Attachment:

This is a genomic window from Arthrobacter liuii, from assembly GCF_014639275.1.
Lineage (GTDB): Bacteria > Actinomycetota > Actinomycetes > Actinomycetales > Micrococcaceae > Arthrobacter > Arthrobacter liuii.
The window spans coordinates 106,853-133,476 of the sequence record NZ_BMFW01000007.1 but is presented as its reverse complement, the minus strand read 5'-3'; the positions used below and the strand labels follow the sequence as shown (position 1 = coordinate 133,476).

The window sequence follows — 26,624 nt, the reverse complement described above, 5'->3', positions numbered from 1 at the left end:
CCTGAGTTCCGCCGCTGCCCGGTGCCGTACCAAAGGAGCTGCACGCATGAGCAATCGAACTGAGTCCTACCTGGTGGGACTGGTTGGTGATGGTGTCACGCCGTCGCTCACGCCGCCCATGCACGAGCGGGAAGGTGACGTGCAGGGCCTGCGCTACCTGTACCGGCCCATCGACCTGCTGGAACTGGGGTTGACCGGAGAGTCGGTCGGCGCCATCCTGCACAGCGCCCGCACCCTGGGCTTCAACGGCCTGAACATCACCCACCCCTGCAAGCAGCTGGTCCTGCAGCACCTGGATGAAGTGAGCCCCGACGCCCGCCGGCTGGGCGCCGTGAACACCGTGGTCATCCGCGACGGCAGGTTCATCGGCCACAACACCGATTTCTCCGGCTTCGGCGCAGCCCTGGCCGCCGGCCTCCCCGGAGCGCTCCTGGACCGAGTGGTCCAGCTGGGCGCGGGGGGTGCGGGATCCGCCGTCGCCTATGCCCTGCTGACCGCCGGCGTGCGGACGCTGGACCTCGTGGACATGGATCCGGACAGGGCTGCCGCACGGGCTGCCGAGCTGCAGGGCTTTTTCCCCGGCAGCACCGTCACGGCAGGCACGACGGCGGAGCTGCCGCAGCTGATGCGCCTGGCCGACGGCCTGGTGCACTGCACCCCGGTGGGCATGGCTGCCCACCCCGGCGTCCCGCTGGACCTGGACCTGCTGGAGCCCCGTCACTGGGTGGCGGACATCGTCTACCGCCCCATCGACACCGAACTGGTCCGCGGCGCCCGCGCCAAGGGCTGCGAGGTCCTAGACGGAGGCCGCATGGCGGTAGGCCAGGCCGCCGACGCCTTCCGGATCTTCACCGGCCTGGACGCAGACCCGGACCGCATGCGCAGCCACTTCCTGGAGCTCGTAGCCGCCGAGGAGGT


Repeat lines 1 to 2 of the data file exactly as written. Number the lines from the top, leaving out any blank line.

This is a genomic window from Arthrobacter liuii, from assembly GCF_014639275.1.
Lineage (GTDB): Bacteria > Actinomycetota > Actinomycetes > Actinomycetales > Micrococcaceae > Arthrobacter > Arthrobacter liuii.